New SAT Video: High Utility Academic Words Part I

New SAT Vocabulary

Think vocabulary is dead on the New SAT? Well, think again! Vocabulary is still part of the test, only know it’s a slightly different breed and goes under the annoying title “high-utility academic words” (what’s with the College Board and titles—“Heart of Algebra”, really?).

What you have to know with high-utility academic words is that you already sort of, kinda know them. Or at least you’ve heard of them, but you might not be able to notice if they are being used slightly incorrectly, let alone be able to comfortably use them in a sentence. They are words that you’ll encounter throughout college and so you are actually better off knowing exactly what they mean, unlike, say the word perfidious (which I’ve yet to hear anybody outside of an SAT classroom utter).

Imply – to not state something exactly

Sometimes people confuse this word with infer, which means to conclude something without having all the facts. Imply, on the other hand, means to not state directly. Let’s say you have been wearing the same clothes for two days in a row. A blunt friend might say, “Yo, take a shower!”. Most are more tactful and won’t tell you directly but will imply that you should probably change your clothes: “Hey, I wonder what I’m going to wear tomorrow…what about you?”.

Maintain – assert

When you hear this word, you might think of maintenance, as in you need to maintain that six-pack bro, so lay off the pizza. But the maintain the SAT cares about means to assert. So if you maintain that the Internet seems to know your every move, posting ads for the very thing that you wanted to buy, you are using maintain in an SAT sense (now close that browser!).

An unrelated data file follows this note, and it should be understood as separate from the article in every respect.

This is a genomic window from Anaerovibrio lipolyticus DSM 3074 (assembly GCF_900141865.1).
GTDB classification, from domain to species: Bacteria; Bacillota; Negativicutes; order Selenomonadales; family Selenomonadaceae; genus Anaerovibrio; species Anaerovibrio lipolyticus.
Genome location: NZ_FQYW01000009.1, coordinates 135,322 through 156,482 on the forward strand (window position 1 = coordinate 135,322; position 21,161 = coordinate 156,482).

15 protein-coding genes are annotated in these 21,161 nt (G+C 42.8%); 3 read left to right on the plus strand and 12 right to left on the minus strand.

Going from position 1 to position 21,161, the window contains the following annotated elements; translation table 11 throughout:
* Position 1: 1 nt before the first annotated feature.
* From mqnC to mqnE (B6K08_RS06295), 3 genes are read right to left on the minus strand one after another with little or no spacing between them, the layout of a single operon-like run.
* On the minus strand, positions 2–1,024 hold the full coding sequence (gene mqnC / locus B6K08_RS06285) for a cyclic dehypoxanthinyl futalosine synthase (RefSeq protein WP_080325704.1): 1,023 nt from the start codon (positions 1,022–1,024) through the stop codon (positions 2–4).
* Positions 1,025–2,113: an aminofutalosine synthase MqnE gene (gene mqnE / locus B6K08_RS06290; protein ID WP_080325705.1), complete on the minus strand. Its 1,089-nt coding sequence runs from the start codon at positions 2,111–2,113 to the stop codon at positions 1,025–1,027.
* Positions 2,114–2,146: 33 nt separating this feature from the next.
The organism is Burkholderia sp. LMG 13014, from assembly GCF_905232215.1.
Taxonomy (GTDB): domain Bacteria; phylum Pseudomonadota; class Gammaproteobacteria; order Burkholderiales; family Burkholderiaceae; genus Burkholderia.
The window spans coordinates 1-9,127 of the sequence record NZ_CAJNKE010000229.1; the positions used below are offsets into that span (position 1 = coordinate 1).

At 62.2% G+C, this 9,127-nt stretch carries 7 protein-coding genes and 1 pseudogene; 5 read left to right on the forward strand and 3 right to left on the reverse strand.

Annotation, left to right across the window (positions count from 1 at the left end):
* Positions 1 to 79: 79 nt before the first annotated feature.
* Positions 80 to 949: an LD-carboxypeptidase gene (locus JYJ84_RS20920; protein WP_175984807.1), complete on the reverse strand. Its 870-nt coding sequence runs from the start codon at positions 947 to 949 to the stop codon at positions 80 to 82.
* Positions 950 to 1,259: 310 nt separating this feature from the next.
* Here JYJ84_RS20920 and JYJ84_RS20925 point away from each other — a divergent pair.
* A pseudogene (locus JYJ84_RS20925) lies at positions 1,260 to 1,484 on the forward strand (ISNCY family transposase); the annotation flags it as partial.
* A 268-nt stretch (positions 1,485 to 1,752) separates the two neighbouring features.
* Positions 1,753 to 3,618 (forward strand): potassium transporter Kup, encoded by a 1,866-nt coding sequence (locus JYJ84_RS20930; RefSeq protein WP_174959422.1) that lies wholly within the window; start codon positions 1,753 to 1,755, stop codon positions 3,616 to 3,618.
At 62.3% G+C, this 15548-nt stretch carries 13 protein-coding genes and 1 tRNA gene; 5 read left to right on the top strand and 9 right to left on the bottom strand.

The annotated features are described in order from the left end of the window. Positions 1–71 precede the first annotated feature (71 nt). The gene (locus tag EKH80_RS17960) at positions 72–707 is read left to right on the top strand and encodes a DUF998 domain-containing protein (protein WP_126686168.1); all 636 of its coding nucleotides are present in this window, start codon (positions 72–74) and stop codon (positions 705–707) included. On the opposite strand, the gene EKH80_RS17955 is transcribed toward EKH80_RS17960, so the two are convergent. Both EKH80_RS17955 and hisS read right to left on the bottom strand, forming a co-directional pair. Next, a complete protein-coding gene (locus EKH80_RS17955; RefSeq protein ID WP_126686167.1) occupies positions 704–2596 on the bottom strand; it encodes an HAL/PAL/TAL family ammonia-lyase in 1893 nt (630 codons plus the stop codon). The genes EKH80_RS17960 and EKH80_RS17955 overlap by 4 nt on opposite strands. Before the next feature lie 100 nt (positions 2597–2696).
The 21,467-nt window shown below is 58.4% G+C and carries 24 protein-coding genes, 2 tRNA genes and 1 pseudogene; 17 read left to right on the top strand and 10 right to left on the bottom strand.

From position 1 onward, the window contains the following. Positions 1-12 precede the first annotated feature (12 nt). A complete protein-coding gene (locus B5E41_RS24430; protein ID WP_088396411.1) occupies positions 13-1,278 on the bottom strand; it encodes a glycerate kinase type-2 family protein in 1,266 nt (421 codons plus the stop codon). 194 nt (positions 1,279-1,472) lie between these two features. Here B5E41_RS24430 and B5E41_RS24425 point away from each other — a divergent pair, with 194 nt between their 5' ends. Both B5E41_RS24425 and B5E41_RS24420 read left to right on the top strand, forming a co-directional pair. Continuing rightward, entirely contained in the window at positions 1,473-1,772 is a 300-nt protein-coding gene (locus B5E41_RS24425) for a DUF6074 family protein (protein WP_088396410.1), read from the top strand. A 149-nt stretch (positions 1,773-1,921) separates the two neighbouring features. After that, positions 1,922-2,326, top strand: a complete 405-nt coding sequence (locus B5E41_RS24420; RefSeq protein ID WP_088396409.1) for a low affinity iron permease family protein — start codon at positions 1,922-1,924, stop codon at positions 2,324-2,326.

Context – surrounding text; circumstances that form the backdrop for a situation

Context is everything. If you say, “you are totally crazy”, you might mean your friend is silly, somewhat amusing, or plain nuts. So if you are friend is dancing like a monkey because they are bored, you’ll find that either of the first two apply. If your friend, during a trip to the zoo, actually tries to sneak into monkey cage to do the monkey dance, then “you are totally crazy” has a different context. And your friend should probably get out of the monkey cage asap.

Conceive – to think up an idea

You might think of making babies, but the SAT doesn’t care about that kind of conceive. To conceive means to think up or imagine. Can you conceive of a world in which you don’t have to study for tests (SAT be damned!) and you can come home whenever you want? It’s called adulthood. Though I’m sure from your conception (noun form of conceive) of what it means to be an adult such a life isn’t free of worries. Especially, once the first definition happens and you have your own little kiddos running around.


  • Chris Lele

    Chris Lele is the Principal Curriculum Manager (and vocabulary wizard) at Magoosh. Chris graduated from UCLA with a BA in Psychology and has 20 years of experience in the test prep industry. He's been quoted as a subject expert in many publications, including US News, GMAC, and Business Because. In his time at Magoosh, Chris has taught countless students how to tackle the GRE, GMAT, SAT, ACT, MCAT (CARS), and LSAT exams with confidence. Some of his students have even gone on to get near-perfect scores. You can find Chris on YouTube, LinkedIn, Twitter and Facebook!

By the way, Magoosh can help you study for both the SAT and ACT exams. Click here to learn more!

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